Archive for Williamsburg

Public Gaol

Posted in Virginia with tags on April 18, 2010 by Haunted History Blog

A postcard manufactured by Genuine Curteich depicting the haunted Public Gaol in Williamsburg.

The Public Gaol is a two-cell brick prison located in Colonial Williamsburg. The jail was built in 1701 to hold runaway slaves and convicts scheduled for branding, hangings, and other forms of punishments.

Several famous criminals spent time in the Public Gaol during its 109 years of operation. 15 henchmen from pirate Blackbeard’s crew were sent to the jail in 1718 and Henry “Hair Buyer” Hamilton was imprisoned in 1779 after purchasing pioneer scalps from Indians.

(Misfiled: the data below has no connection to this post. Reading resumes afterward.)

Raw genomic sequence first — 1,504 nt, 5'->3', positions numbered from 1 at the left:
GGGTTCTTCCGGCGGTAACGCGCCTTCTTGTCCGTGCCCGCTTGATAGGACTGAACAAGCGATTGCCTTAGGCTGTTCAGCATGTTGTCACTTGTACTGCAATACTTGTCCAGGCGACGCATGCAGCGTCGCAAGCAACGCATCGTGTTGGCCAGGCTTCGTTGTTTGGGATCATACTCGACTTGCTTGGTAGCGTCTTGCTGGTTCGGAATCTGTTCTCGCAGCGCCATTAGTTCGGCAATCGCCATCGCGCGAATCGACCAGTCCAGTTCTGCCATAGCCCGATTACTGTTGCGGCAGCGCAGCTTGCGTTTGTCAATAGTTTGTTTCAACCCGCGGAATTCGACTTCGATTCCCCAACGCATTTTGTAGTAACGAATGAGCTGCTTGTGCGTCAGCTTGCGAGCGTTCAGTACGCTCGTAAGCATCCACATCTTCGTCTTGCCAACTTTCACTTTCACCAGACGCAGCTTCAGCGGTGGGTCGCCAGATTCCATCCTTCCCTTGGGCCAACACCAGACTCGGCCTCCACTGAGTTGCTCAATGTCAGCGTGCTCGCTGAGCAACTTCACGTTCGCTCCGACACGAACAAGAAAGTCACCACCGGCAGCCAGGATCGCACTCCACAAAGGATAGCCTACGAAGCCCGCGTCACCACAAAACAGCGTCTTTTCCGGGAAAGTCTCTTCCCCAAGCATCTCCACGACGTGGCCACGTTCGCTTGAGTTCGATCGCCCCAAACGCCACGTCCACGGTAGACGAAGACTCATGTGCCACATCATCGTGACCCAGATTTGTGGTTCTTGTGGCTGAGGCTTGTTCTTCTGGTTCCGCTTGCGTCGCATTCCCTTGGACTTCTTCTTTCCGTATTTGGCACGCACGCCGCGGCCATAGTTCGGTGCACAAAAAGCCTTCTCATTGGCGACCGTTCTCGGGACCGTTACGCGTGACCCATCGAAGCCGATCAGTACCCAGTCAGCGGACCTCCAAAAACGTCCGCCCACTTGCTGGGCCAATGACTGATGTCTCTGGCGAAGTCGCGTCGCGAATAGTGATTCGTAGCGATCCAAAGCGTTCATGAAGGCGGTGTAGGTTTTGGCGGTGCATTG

The Public Gaol gained a reputation for being haunted as a result of the 100s of executions which took place on the property. In the jail’s courtyard, both a hanging tree and a two-person pillory still stand where convicts were executed for their crimes.

Tour guides and visitors frequently report hearing banging and laughing sounds coming from areas of the jail where prisoners were once chained to the wall. Paranormal investigation equipment is also very active in the Public Gaol, as cameras often develop blurry photos and K2 Meters produce high readings.

Today the Public Gaol has been restored to its original 18th century façade. The prison is open to tourists seven days a week and is regularly featured in Colonial Williamsburg’s ghost walks.

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